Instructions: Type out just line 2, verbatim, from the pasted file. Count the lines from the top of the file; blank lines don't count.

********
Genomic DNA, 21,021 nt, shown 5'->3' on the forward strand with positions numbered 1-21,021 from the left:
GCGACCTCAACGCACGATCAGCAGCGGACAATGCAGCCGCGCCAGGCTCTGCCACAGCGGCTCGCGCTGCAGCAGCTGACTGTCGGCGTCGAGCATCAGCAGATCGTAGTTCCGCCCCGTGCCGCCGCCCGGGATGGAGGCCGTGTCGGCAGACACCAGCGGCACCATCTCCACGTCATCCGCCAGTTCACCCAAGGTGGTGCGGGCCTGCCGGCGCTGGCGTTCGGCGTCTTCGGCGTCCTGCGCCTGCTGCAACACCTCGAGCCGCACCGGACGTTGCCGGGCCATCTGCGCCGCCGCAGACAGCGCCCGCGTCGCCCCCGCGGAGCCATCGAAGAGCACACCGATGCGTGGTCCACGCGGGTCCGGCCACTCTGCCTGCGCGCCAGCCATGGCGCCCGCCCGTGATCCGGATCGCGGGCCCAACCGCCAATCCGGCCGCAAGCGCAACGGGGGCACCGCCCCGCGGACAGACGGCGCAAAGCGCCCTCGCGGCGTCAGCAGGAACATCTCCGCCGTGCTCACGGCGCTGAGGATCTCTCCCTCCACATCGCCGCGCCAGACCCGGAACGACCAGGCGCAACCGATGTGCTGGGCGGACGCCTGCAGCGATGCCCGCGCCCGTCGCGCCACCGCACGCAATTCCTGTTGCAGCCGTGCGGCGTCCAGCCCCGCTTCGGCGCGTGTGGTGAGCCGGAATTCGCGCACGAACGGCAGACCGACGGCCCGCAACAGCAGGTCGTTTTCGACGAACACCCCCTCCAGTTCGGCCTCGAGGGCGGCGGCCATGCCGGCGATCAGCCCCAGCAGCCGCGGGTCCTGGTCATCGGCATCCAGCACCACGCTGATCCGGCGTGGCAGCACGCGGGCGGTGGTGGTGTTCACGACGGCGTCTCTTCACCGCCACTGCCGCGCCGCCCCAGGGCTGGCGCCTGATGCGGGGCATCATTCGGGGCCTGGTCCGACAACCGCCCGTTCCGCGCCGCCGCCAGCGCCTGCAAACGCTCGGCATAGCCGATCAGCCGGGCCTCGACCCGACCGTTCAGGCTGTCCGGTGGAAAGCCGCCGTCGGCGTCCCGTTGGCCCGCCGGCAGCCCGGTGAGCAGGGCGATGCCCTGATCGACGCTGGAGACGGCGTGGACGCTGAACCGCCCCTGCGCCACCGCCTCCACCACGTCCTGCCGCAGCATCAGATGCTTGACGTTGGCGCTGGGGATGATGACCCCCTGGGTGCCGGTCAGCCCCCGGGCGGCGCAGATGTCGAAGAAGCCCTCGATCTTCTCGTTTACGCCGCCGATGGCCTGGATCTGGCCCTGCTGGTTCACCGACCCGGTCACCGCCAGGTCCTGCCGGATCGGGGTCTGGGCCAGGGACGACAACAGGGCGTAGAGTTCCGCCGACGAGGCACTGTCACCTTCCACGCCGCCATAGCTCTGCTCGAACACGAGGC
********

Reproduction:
GCGACCTCAACGCACGATCAGCAGCGGACAATGCAGCCGCGCCAGGCTCTGCCACAGCGGCTCGCGCTGCAGCAGCTGACTGTCGGCGTCGAGCATCAGCAGATCGTAGTTCCGCCCCGTGCCGCCGCCCGGGATGGAGGCCGTGTCGGCAGACACCAGCGGCACCATCTCCACGTCATCCGCCAGTTCACCCAAGGTGGTGCGGGCCTGCCGGCGCTGGCGTTCGGCGTCTTCGGCGTCCTGCGCCTGCTGCAACACCTCGAGCCGCACCGGACGTTGCCGGGCCATCTGCGCCGCCGCAGACAGCGCCCGCGTCGCCCCCGCGGAGCCATCGAAGAGCACACCGATGCGTGGTCCACGCGGGTCCGGCCACTCTGCCTGCGCGCCAGCCATGGCGCCCGCCCGTGATCCGGATCGCGGGCCCAACCGCCAATCCGGCCGCAAGCGCAACGGGGGCACCGCCCCGCGGACAGACGGCGCAAAGCGCCCTCGCGGCGTCAGCAGGAACATCTCCGCCGTGCTCACGGCGCTGAGGATCTCTCCCTCCACATCGCCGCGCCAGACCCGGAACGACCAGGCGCAACCGATGTGCTGGGCGGACGCCTGCAGCGATGCCCGCGCCCGTCGCGCCACCGCACGCAATTCCTGTTGCAGCCGTGCGGCGTCCAGCCCCGCTTCGGCGCGTGTGGTGAGCCGGAATTCGCGCACGAACGGCAGACCGACGGCCCGCAACAGCAGGTCGTTTTCGACGAACACCCCCTCCAGTTCGGCCTCGAGGGCGGCGGCCATGCCGGCGATCAGCCCCAGCAGCCGCGGGTCCTGGTCATCGGCATCCAGCACCACGCTGATCCGGCGTGGCAGCACGCGGGCGGTGGTGGTGTTCACGACGGCGTCTCTTCACCGCCACTGCCGCGCCGCCCCAGGGCTGGCGCCTGATGCGGGGCATCATTCGGGGCCTGGTCCGACAACCGCCCGTTCCGCGCCGCCGCCAGCGCCTGCAAACGCTCGGCATAGCCGATCAGCCGGGCCTCGACCCGACCGTTCAGGCTGTCCGGTGGAAAGCCGCCGTCGGCGTCCCGTTGGCCCGCCGGCAGCCCGGTGAGCAGGGCGATGCCCTGATCGACGCTGGAGACGGCGTGGACGCTGAACCGCCCCTGCGCCACCGCCTCCACCACGTCCTGCCGCAGCATCAGATGCTTGACGTTGGCGCTGGGGATGATGACCCCCTGGGTGCCGGTCAGCCCCCGGGCGGCGCAGATGTCGAAGAAGCCCTCGATCTTCTCGTTTACGCCGCCGATGGCCTGGATCTGGCCCTGCTGGTTCACCGACCCGGTCACCGCCAGGTCCTGCCGGATCGGGGTCTGGGCCAGGGACGACAACAGGGCGTAGAGTTCCGCCGACGAGGCACTGTCACCTTCCACGCCGCCATAGCTCTGCTCGAACACGAGGC